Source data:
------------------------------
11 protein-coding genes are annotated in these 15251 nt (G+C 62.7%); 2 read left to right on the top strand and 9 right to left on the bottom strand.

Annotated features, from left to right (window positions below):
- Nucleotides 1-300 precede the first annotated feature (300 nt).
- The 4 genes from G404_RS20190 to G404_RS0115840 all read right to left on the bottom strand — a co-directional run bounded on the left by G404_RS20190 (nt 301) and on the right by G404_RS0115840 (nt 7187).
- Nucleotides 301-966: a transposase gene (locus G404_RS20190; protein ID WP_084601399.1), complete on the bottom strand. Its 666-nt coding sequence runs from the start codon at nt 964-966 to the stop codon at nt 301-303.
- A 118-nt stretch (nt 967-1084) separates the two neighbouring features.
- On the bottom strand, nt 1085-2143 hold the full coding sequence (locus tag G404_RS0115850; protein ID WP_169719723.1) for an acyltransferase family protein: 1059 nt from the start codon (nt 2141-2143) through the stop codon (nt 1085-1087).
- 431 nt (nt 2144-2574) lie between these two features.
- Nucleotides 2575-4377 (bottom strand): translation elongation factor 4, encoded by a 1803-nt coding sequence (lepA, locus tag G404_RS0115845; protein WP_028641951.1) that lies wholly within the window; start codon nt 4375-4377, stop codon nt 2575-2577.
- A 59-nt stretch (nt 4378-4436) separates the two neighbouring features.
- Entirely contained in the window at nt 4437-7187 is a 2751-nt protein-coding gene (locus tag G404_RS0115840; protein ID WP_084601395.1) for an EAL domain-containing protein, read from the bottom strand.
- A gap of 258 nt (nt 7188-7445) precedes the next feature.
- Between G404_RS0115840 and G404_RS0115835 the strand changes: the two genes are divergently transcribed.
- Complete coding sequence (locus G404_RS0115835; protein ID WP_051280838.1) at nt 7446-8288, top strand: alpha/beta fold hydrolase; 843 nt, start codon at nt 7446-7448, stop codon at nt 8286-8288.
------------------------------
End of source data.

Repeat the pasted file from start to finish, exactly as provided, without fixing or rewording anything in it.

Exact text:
11 protein-coding genes are annotated in these 15251 nt (G+C 62.7%); 2 read left to right on the top strand and 9 right to left on the bottom strand.

Annotated features, from left to right (window positions below):
- Nucleotides 1-300 precede the first annotated feature (300 nt).
- The 4 genes from G404_RS20190 to G404_RS0115840 all read right to left on the bottom strand — a co-directional run bounded on the left by G404_RS20190 (nt 301) and on the right by G404_RS0115840 (nt 7187).
- Nucleotides 301-966: a transposase gene (locus G404_RS20190; protein ID WP_084601399.1), complete on the bottom strand. Its 666-nt coding sequence runs from the start codon at nt 964-966 to the stop codon at nt 301-303.
- A 118-nt stretch (nt 967-1084) separates the two neighbouring features.
- On the bottom strand, nt 1085-2143 hold the full coding sequence (locus tag G404_RS0115850; protein ID WP_169719723.1) for an acyltransferase family protein: 1059 nt from the start codon (nt 2141-2143) through the stop codon (nt 1085-1087).
- 431 nt (nt 2144-2574) lie between these two features.
- Nucleotides 2575-4377 (bottom strand): translation elongation factor 4, encoded by a 1803-nt coding sequence (lepA, locus tag G404_RS0115845; protein WP_028641951.1) that lies wholly within the window; start codon nt 4375-4377, stop codon nt 2575-2577.
- A 59-nt stretch (nt 4378-4436) separates the two neighbouring features.
- Entirely contained in the window at nt 4437-7187 is a 2751-nt protein-coding gene (locus tag G404_RS0115840; protein ID WP_084601395.1) for an EAL domain-containing protein, read from the bottom strand.
- A gap of 258 nt (nt 7188-7445) precedes the next feature.
- Between G404_RS0115840 and G404_RS0115835 the strand changes: the two genes are divergently transcribed.
- Complete coding sequence (locus G404_RS0115835; protein ID WP_051280838.1) at nt 7446-8288, top strand: alpha/beta fold hydrolase; 843 nt, start codon at nt 7446-7448, stop codon at nt 8286-8288.